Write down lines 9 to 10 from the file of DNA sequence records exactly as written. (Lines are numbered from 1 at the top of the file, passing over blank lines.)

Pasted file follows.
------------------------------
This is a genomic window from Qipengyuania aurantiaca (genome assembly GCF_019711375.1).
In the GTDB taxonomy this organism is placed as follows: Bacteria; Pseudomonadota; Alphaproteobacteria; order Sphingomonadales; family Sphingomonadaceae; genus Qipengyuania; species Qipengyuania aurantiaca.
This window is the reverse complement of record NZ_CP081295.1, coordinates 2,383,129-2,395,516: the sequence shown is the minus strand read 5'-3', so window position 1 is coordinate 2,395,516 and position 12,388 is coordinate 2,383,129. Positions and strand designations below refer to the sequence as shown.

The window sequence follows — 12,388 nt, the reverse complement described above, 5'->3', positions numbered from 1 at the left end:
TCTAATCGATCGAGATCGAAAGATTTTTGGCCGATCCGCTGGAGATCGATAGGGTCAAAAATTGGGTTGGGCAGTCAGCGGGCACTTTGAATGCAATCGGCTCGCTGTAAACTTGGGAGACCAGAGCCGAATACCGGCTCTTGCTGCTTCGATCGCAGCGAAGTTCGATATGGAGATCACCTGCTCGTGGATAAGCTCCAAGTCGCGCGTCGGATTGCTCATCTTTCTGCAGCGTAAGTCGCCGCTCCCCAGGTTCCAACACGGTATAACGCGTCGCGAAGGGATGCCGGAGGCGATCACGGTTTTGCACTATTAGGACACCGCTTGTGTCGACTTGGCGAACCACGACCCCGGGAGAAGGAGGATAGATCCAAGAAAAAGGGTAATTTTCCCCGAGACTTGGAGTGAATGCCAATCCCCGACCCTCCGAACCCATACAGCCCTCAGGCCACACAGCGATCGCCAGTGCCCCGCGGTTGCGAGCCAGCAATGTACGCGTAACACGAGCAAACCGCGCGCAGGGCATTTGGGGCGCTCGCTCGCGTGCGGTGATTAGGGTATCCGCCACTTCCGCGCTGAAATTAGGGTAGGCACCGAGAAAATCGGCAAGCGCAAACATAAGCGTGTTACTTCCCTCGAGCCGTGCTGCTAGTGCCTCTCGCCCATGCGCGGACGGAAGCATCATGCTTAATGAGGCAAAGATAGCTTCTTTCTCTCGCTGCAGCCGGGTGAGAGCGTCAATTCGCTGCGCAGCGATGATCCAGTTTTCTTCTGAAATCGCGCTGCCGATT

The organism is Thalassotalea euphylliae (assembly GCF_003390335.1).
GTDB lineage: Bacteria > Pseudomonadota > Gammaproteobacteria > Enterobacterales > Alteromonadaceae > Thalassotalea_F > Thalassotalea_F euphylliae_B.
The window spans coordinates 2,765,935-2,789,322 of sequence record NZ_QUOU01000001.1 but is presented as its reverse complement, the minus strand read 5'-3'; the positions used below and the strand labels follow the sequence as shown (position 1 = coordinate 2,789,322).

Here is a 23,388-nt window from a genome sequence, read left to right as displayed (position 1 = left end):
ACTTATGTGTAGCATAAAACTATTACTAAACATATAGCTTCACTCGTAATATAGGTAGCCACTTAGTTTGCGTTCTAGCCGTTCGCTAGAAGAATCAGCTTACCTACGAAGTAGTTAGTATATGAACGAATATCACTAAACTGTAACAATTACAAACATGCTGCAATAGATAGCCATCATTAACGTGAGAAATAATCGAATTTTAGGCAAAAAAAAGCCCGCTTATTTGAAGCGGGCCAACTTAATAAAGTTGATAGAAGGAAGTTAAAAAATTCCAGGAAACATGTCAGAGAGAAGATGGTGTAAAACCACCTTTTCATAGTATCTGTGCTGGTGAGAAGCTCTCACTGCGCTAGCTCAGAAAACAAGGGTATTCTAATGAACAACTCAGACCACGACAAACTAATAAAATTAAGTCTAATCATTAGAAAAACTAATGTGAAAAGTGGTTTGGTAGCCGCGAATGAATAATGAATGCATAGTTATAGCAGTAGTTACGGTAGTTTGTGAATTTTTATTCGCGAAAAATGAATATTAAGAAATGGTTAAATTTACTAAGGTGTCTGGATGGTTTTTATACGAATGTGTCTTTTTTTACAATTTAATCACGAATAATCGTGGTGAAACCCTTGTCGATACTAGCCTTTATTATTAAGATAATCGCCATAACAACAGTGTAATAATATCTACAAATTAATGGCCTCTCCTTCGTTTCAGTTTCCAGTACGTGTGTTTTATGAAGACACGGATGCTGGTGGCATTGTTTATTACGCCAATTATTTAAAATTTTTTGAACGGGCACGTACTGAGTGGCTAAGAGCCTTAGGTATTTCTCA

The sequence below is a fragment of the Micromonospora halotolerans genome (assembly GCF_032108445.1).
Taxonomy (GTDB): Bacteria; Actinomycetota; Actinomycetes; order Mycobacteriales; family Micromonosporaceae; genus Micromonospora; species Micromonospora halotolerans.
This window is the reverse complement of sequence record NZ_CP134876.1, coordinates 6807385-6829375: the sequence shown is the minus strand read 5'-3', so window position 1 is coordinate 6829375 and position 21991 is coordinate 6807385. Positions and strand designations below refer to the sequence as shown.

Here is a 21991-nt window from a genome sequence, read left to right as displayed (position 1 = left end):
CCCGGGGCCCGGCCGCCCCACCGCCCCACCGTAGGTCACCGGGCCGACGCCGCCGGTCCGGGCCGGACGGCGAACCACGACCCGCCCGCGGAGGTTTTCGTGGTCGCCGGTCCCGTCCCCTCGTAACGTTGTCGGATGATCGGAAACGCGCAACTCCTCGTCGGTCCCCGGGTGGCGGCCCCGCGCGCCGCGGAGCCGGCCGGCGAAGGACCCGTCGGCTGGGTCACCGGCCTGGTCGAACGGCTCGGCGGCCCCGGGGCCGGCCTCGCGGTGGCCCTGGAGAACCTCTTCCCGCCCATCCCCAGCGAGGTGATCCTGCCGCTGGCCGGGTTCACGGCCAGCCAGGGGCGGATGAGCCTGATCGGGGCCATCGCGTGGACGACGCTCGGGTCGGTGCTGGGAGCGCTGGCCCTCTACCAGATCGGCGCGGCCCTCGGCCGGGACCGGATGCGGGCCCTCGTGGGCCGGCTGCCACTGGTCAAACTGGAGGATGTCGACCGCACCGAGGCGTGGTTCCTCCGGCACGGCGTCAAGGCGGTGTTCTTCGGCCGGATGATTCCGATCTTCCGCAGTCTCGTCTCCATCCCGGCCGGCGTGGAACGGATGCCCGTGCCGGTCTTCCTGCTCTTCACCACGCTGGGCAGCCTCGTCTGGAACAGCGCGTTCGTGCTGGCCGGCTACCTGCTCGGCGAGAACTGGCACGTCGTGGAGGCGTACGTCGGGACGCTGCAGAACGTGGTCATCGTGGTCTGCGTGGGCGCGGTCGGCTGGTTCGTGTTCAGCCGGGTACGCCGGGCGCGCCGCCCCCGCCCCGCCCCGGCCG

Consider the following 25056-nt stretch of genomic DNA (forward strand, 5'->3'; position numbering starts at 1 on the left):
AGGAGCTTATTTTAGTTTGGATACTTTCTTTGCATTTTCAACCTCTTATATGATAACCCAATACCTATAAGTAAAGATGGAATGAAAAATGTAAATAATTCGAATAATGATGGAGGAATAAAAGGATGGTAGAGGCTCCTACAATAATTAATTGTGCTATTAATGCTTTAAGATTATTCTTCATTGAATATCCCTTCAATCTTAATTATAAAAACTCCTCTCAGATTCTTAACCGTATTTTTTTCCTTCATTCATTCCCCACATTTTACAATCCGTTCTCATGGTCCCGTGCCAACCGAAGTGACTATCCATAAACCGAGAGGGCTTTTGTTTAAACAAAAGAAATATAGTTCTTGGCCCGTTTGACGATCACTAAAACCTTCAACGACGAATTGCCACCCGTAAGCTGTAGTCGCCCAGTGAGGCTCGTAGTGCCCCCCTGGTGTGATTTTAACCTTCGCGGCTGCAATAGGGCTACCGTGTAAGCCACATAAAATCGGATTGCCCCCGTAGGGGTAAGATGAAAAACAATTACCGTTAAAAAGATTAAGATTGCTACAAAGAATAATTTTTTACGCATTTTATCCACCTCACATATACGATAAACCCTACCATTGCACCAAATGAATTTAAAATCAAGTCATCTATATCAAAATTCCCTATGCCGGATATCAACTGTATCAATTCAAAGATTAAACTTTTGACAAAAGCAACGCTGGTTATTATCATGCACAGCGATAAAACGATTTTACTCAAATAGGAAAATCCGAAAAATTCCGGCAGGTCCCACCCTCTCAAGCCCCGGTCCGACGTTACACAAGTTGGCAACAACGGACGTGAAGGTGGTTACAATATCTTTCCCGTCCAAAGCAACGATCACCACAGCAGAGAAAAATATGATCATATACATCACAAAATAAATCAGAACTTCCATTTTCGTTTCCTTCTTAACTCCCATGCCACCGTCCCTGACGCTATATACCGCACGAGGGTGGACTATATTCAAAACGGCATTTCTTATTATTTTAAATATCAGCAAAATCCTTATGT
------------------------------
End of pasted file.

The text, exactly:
Here is a 23,388-nt window from a genome sequence, read left to right as displayed (position 1 = left end):
ACTTATGTGTAGCATAAAACTATTACTAAACATATAGCTTCACTCGTAATATAGGTAGCCACTTAGTTTGCGTTCTAGCCGTTCGCTAGAAGAATCAGCTTACCTACGAAGTAGTTAGTATATGAACGAATATCACTAAACTGTAACAATTACAAACATGCTGCAATAGATAGCCATCATTAACGTGAGAAATAATCGAATTTTAGGCAAAAAAAAGCCCGCTTATTTGAAGCGGGCCAACTTAATAAAGTTGATAGAAGGAAGTTAAAAAATTCCAGGAAACATGTCAGAGAGAAGATGGTGTAAAACCACCTTTTCATAGTATCTGTGCTGGTGAGAAGCTCTCACTGCGCTAGCTCAGAAAACAAGGGTATTCTAATGAACAACTCAGACCACGACAAACTAATAAAATTAAGTCTAATCATTAGAAAAACTAATGTGAAAAGTGGTTTGGTAGCCGCGAATGAATAATGAATGCATAGTTATAGCAGTAGTTACGGTAGTTTGTGAATTTTTATTCGCGAAAAATGAATATTAAGAAATGGTTAAATTTACTAAGGTGTCTGGATGGTTTTTATACGAATGTGTCTTTTTTTACAATTTAATCACGAATAATCGTGGTGAAACCCTTGTCGATACTAGCCTTTATTATTAAGATAATCGCCATAACAACAGTGTAATAATATCTACAAATTAATGGCCTCTCCTTCGTTTCAGTTTCCAGTACGTGTGTTTTATGAAGACACGGATGCTGGTGGCATTGTTTATTACGCCAATTATTTAAAATTTTTTGAACGGGCACGTACTGAGTGGCTAAGAGCCTTAGGTATTTCTCA